[EDITORIALS]Much more in store?

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[EDITORIALS]Much more in store?

The latest issue of the Korean edition of Newsweek discloses secret documents of Kwon Roh-kap, former senior adviser of the Millennium Democratic Party. The documents show Mr. Kwon abusing power, intervening deeply in state affairs and the Kim Dae-jung administration in disarray. There were rumors that those at the center of power privately influenced the appointment of public officials and the allocation of government funds. The documents, photos and tape recordings presented by the magazine support these allegations. The secret files explain why President Kim is called "vegetable president."

The documents are astonishing in that Mr. Kwon literally intervened in almost all state affairs as though they were his household tasks. The evidence shows that he had control over important offices in the Blue House, the National Intelligence Service, government enterprises and cabinet ministers.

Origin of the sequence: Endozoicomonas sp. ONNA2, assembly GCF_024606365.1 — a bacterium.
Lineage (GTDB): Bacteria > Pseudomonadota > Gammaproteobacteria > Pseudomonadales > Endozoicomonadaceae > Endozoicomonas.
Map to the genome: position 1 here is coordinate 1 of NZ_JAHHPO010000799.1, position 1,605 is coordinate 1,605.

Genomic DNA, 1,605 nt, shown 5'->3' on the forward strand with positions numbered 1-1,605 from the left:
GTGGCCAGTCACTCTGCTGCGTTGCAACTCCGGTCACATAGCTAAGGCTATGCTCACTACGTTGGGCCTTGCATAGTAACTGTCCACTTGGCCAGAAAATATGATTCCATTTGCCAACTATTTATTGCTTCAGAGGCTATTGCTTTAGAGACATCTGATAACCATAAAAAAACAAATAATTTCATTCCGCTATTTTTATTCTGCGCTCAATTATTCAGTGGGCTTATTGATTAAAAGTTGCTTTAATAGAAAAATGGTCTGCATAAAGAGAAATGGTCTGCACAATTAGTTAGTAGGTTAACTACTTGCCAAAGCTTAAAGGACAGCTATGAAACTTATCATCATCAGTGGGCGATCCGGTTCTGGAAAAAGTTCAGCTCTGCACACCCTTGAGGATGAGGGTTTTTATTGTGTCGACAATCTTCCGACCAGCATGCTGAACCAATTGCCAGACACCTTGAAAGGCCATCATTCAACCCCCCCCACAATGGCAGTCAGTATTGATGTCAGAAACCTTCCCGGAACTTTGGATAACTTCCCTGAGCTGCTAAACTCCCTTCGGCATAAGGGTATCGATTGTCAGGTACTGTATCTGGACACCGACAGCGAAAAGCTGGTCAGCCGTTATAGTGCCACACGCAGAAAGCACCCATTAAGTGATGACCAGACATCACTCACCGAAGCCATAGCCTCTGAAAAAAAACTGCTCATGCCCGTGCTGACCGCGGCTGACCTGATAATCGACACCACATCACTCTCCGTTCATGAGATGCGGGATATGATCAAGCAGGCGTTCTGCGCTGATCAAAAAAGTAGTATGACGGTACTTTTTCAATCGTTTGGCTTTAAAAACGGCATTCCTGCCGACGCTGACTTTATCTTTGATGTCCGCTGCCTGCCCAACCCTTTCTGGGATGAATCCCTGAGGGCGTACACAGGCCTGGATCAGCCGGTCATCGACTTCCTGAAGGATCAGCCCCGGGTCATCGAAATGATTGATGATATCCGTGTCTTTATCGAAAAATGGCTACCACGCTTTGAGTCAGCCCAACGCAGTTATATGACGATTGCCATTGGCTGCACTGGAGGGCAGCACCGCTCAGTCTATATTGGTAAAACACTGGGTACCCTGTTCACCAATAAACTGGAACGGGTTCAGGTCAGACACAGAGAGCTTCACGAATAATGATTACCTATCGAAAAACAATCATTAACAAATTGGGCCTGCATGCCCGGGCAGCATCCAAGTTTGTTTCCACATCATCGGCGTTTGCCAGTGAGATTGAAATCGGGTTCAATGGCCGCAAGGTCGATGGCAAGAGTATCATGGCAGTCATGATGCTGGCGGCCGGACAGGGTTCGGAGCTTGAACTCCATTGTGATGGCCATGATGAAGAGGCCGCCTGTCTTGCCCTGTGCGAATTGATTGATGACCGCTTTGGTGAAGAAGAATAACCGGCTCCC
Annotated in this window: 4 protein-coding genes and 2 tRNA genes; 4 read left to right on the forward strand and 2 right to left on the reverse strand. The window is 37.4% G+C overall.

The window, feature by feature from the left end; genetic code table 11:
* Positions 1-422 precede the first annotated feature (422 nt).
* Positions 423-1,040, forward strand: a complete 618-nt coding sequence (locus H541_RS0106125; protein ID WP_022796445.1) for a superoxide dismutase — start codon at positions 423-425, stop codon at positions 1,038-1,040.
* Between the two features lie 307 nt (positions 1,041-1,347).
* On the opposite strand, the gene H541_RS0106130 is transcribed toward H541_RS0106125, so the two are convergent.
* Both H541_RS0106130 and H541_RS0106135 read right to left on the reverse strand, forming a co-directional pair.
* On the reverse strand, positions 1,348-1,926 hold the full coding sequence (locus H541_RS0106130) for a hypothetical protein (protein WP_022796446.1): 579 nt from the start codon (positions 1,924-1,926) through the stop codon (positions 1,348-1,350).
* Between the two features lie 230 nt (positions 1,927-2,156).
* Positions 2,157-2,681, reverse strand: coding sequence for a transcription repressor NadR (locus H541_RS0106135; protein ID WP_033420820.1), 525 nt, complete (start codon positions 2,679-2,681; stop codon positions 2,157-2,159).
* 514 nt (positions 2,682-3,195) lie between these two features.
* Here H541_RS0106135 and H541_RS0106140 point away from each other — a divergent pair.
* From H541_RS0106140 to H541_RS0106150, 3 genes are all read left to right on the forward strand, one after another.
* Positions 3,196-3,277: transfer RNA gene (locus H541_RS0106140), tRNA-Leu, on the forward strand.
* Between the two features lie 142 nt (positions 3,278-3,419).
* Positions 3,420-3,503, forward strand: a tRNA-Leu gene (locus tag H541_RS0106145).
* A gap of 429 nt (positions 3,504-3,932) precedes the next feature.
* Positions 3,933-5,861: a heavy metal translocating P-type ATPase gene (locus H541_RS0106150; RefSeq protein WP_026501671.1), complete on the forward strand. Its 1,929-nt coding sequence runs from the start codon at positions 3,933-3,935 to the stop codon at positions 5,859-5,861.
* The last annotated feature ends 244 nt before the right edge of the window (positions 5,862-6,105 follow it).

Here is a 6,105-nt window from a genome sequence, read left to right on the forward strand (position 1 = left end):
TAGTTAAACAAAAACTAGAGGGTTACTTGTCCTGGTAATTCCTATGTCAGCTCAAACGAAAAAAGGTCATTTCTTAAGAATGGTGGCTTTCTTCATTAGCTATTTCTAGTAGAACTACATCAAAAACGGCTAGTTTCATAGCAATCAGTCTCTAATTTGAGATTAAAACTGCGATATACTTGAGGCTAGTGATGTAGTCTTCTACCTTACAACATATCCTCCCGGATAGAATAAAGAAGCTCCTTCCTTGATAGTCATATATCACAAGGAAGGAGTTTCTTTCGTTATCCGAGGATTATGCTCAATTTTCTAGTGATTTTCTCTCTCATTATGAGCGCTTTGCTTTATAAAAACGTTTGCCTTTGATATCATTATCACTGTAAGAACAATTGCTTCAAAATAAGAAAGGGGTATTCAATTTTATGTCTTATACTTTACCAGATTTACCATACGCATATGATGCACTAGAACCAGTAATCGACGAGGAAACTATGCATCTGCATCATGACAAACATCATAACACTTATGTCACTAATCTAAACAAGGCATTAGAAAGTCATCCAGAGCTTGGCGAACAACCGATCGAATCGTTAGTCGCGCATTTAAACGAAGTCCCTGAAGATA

Names of many high-profile figures, including the chairman of the Civil Service Commission, are in the files. We were puzzled when we heard Mr. Kwon's claim that he did not accept 50 million won ($41,000) from a high-ranking NIS official, but received regular intelligence reports.

Blue House documents and papers on the political strategy for winning the presidential election were found. The Korean edition of Newsweek mentions the money involved. We suspect money was involved in numerous personnel appointments. We are reminded of the assertion that Mr. Kwon was put behind bars on charges of accepting 50 million won in bribes in order to protect him from charges on more serious irregularities.

Although Mr. Kwon's secret file is the subject of the report, the documents may be only the tip of the iceberg of his abuse of power. Since detailed evidence is presented, the government should investigate irregularities in personnel appointments, accusations of giving favor to businesses and suspected intervention in the privatization of government enterprises. It is not wise for the prosecution to let the investigation pass to the National Assembly's audit of government as was the case with the audit over the use of public funds.
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